God's Transcendental “I”
Scripture Gospels Exodus Leviticus Theology
The Scriptures are sacred, holy and fundamentally important because they tell about God as the transcendental and supernatural person who is the Creator of everything existent. This is their main subject. Other peculiar things, such as their vocabulary, stylistic devices, grammar, are characteristic as well.
The key principle is that our God is the living God whose selfhood has at its core what is called the “I”. According to this, the divine might, wisdom, will and speech (the Word) are the features making the true divinity different from Baal and any other idol.
By its essence divinity is unknowable because it is above and beyond everything existent, including the human mind. However, it is known that God has personhood in the center of which is the enigmatic thing that is called the “I”. The divine “I” transcends all limits and, therefore, is supernatural and transcendental.
In the Scriptures that “I” expresses itself when God speaks in the first person. Such passages when God is the speaker inspire great devotion.
I am the LORD; that is my name! I will not give my glory to another or my praise to idols. (Isa 42:8)
God's "I" is the most pronounced self-expression of the divine nature. Because the Holy One has personhood, the worship of the divine being is very different from idolatry. The Lord demands from human beings repentance, submission, obeyance and love. His will is that humans should be saved from sin.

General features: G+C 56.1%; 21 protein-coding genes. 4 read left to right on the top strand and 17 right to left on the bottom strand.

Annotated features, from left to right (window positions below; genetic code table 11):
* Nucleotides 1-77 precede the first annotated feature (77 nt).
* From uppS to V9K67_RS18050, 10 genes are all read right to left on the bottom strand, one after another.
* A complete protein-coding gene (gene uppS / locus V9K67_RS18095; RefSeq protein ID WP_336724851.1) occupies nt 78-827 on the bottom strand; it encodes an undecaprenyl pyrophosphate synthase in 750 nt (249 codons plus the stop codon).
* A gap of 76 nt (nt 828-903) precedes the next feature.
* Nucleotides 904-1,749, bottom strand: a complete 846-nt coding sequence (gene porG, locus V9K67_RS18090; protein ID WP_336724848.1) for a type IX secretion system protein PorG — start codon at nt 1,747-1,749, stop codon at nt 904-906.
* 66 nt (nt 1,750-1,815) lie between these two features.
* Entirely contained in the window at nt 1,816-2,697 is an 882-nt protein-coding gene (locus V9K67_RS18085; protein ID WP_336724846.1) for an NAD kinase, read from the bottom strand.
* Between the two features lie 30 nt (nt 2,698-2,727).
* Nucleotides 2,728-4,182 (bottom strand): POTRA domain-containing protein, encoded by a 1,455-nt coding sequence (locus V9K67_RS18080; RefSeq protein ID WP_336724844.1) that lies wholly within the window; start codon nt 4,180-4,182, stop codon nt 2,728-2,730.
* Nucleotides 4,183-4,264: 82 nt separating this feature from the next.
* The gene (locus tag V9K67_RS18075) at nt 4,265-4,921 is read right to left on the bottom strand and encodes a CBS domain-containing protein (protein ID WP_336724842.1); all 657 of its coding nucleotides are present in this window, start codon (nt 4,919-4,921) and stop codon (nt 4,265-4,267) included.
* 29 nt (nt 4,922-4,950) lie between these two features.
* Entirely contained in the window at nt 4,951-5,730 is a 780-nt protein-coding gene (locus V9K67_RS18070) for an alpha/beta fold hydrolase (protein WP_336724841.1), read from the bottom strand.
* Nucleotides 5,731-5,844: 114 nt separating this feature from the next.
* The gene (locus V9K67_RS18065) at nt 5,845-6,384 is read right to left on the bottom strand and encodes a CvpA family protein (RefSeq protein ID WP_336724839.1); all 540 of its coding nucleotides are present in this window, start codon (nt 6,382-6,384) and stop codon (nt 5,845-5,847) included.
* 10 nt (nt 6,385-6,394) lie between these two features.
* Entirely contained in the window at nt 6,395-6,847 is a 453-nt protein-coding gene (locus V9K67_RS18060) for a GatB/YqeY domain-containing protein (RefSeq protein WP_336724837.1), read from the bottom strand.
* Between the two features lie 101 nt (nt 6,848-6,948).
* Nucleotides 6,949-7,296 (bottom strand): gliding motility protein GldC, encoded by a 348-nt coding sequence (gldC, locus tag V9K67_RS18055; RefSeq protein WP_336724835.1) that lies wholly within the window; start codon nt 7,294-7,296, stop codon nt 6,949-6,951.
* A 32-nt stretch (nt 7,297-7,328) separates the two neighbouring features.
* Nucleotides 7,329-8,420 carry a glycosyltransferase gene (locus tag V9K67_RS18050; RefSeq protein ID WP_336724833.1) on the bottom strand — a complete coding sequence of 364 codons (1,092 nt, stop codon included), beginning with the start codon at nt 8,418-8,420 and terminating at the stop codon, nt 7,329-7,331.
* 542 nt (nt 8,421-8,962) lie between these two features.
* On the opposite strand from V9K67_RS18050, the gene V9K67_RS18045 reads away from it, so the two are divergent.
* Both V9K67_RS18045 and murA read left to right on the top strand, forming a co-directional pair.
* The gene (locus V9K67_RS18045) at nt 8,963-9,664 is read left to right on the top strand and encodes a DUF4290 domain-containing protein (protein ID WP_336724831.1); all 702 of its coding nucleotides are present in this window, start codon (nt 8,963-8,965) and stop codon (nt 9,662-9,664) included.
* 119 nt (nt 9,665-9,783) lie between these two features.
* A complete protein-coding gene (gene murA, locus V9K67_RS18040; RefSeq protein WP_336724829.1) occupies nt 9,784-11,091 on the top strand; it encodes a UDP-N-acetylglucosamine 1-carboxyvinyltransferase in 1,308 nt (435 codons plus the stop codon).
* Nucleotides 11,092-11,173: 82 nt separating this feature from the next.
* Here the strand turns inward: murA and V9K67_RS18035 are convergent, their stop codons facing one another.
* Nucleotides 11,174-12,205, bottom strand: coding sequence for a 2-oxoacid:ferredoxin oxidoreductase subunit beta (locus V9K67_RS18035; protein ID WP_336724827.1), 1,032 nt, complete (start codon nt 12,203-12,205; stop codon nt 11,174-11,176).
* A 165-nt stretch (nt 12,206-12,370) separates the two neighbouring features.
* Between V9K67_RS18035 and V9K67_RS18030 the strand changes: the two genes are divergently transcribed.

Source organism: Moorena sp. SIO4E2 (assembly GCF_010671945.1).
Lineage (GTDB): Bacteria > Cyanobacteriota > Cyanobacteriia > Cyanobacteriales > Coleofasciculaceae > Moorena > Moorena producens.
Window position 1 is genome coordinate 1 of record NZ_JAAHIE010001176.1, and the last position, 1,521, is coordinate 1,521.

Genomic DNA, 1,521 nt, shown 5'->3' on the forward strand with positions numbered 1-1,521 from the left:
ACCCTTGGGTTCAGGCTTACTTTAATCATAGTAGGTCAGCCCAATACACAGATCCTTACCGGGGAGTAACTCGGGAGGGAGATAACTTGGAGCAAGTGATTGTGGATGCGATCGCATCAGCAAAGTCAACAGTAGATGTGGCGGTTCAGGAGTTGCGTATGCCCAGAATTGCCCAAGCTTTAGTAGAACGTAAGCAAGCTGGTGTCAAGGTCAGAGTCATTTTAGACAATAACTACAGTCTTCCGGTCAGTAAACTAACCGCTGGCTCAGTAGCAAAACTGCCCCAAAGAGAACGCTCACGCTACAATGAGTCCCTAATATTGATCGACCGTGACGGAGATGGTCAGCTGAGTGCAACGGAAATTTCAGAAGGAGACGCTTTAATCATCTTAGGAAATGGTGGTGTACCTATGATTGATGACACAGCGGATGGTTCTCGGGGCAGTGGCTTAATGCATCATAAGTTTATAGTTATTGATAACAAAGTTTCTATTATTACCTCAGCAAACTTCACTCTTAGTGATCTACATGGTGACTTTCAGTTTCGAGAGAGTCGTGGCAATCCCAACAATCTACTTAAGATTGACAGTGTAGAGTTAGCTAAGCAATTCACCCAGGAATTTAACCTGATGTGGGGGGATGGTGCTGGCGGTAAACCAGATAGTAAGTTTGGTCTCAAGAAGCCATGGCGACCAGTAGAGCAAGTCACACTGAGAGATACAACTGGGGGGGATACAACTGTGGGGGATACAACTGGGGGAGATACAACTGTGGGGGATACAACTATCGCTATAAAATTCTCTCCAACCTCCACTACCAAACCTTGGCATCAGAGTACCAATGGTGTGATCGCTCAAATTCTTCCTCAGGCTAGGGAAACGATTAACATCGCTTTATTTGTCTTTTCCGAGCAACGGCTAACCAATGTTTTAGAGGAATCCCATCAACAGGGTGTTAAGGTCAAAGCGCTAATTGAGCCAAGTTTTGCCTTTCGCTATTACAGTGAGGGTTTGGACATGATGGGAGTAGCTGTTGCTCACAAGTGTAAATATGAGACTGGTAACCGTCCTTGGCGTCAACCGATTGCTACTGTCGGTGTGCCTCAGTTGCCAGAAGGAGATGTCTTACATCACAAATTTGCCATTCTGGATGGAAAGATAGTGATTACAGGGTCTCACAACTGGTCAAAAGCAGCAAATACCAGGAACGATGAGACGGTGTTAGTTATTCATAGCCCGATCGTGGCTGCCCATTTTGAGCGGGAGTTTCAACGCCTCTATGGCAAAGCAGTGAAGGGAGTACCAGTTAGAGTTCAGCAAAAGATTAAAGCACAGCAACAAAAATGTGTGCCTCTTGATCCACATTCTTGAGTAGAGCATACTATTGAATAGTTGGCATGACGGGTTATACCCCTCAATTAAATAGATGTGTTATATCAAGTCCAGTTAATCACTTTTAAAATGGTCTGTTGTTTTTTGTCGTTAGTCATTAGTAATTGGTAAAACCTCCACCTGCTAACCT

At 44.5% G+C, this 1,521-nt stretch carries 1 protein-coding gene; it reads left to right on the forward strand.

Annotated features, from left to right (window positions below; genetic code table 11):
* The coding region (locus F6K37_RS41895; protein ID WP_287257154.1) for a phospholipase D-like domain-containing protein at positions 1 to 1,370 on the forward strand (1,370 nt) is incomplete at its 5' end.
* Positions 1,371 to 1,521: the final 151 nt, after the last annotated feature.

Turn to me and be saved, all you ends of the earth; for I am God, and there is no other. (Isa 45:22)
It may be concluded that such phrases that occur repeatedly have a particularly great significance. For example, the phrase “I am the Lord your God” is many times used as a means of divine self-reference in the Leviticus.
In the Exodus there is a special case when Jehovah’s name was revealed to Moses. Moses believed in Jehovah as a supernatural living being, but, surprisingly, even then he did not know by what name Jehovah should be addressed. Perhaps at that time the people even did not know how to pray.
God said to Moses, I AM WHO I AM. This is what you are to say to the Israelites: 'I AM has sent me to you.' (Exo 3:14)
The name “I AM WHO I AM” emphasizes the sovereignty, perfectness and self-sufficiency of God's selfhood. It means that there is no need to enquire into the essence of the divine nature. It is enough to accept the Lord as He is in order to believe. Such acceptance is an element of love.
The word “I” plays a big role. One may ask, for example, what would I do if I were God? To answer this question is to become closer to a unity with Him. Understanding leads to acceptance. You need to imagine yourself in God’s place to accept Him fully and bring your actions in agreement with God’s will.
Jesus Christ as the Lord is the embodiment of the transcendental “I”. In the Gospels the divine Son seems to be speaking on behalf of Himself. However, as is explained, the message of the Son is the same as that of the Heavenly Father, Who sent the Son to the world to proclaim that message. They are the one and only God, they possess the same divine might, wisdom, power, will, glory.
It is formidable when God addresses the mankind, saying what siners are unable to hear. He says, “I am the Savior and the Teacher of all. I am your Father and your Guide. I am the Truth and the true Life. I give life and take it back at the proper time. I am the Creator of everything and the Judge of the world. I punish infidels and reward the faithful. I am your highest Good. In My hands is the life of every creature. Believe all that and you will be saved”.
God’s “I” as the most unequivocal self-expression of the divine nature is also the highest Good, which is why the Lord often speaks in the first person. While the Bible is rich in meanings and can be interpreted differently, the notion of God’s transcendental “I” helps us better grasp the spiritual Truth.